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Recognition of Time Pressure via Physiological Sensors: Is the User's Motion a Help or a Hindrance?

Margeritta Wilamowitz--Moellendorff; Christian Müller; Anthony Jameson; Boris Brandherm; Tim Schwartz
In: Proceedings of the Workshop on Adapting the Interaction Style to Affective Factors in conjunction with the User Modeling (UM05). Workshop on Adapting the Interaction Style to Affective Factors, located at UM-05, July 25, Edinburgh, United Kingdom, Pages 43-48, online, 2005.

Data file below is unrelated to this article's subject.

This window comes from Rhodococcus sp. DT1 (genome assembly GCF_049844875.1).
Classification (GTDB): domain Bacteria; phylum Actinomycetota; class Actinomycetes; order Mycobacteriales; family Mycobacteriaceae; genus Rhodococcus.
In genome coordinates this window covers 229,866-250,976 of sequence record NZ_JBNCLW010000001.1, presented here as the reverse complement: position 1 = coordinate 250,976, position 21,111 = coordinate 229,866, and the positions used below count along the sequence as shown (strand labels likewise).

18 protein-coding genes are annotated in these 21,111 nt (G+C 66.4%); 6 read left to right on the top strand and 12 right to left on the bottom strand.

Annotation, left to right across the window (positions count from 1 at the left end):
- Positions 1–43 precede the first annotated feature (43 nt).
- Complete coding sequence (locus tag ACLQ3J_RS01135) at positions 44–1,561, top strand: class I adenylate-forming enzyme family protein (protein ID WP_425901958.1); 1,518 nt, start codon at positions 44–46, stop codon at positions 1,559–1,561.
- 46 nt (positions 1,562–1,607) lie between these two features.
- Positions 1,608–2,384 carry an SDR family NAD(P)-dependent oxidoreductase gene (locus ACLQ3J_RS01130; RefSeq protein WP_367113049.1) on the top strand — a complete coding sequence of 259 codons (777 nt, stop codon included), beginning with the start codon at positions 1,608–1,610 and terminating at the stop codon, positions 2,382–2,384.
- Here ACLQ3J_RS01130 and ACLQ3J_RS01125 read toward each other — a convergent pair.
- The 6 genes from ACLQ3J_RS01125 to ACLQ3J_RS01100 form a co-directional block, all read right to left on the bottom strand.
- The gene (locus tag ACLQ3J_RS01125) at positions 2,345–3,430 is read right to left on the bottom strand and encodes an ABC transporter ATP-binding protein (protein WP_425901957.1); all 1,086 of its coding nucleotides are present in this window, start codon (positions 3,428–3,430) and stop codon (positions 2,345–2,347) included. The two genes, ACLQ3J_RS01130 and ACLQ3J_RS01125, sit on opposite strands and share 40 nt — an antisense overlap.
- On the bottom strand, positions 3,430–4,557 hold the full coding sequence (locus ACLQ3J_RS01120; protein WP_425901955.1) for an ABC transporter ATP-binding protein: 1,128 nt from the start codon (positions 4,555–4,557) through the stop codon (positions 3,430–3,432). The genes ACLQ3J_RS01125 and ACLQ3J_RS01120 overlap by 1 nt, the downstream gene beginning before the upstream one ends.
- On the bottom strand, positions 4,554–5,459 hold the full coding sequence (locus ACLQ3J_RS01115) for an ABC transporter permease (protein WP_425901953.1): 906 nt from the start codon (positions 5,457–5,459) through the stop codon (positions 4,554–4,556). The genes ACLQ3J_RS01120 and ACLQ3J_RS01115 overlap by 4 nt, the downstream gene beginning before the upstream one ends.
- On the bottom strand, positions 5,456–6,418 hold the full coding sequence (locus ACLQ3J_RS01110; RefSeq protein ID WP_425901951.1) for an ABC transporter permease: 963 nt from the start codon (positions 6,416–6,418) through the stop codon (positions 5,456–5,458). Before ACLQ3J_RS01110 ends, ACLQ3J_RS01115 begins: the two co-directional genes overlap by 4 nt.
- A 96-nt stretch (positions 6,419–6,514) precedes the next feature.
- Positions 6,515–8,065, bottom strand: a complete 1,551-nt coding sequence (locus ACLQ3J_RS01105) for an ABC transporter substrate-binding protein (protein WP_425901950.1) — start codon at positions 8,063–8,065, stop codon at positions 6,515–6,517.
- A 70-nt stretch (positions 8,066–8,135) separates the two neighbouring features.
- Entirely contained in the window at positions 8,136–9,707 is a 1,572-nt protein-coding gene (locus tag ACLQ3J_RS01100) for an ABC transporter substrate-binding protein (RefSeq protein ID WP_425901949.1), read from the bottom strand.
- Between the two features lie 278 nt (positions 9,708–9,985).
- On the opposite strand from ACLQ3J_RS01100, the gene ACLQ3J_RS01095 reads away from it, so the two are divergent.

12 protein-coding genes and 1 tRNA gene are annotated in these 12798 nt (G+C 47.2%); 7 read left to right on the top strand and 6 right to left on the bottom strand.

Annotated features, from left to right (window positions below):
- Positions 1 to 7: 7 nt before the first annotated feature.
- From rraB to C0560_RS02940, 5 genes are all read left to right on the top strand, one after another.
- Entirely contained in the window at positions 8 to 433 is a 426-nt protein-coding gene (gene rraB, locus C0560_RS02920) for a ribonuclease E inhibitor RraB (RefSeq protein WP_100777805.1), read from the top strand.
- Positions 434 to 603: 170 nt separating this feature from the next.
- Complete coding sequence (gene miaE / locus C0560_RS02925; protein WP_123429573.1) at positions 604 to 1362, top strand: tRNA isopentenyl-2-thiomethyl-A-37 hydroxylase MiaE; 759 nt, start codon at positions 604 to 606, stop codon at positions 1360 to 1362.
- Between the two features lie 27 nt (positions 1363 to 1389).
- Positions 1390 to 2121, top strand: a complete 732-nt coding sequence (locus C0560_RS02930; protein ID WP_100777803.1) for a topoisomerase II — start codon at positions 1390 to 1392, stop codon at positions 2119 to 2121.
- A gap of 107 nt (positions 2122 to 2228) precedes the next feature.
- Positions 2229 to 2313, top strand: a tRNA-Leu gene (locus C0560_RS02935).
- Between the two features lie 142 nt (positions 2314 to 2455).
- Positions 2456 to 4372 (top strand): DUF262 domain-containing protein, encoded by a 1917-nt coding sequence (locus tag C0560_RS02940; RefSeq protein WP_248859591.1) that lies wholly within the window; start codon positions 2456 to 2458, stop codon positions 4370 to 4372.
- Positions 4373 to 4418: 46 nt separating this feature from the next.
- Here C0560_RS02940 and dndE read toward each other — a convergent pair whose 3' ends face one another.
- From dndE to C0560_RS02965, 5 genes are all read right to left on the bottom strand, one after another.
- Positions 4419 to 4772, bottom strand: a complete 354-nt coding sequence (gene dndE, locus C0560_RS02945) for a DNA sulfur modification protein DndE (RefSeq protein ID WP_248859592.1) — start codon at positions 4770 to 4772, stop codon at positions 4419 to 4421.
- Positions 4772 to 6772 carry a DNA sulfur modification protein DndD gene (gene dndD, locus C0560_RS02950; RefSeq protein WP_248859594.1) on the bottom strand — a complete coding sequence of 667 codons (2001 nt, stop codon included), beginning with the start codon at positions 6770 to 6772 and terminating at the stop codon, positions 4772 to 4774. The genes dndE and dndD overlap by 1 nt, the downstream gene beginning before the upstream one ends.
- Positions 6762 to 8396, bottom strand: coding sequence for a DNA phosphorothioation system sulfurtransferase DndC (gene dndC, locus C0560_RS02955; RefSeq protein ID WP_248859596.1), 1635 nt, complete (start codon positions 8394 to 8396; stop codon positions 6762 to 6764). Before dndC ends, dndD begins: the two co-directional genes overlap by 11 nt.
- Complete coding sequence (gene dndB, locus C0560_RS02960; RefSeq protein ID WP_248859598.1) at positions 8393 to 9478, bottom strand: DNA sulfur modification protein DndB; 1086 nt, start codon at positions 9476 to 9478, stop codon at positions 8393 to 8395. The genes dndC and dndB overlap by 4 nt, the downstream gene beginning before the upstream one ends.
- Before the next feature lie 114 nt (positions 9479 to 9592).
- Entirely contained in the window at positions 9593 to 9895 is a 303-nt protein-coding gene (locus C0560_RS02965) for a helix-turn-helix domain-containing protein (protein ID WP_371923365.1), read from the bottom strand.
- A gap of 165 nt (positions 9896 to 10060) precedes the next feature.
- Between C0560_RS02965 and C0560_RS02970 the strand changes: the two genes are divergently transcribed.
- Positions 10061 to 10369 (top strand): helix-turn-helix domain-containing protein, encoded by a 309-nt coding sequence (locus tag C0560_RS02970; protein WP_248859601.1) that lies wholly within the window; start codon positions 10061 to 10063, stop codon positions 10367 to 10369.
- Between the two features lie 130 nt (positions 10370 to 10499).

The recognition of a user's internal states via physiological sensors is sometimes seen as a matter of detecting the direct physiological correlates of the internal states. This type of detection can be problematic when a user is moving around, as is often the case with today's mobile systems. We present a study which illustrates that detection of internal states is sometimes actually easier when the subject is moving: The affective state may be associated with overt behavior that results in detectable changes in the physiological variables.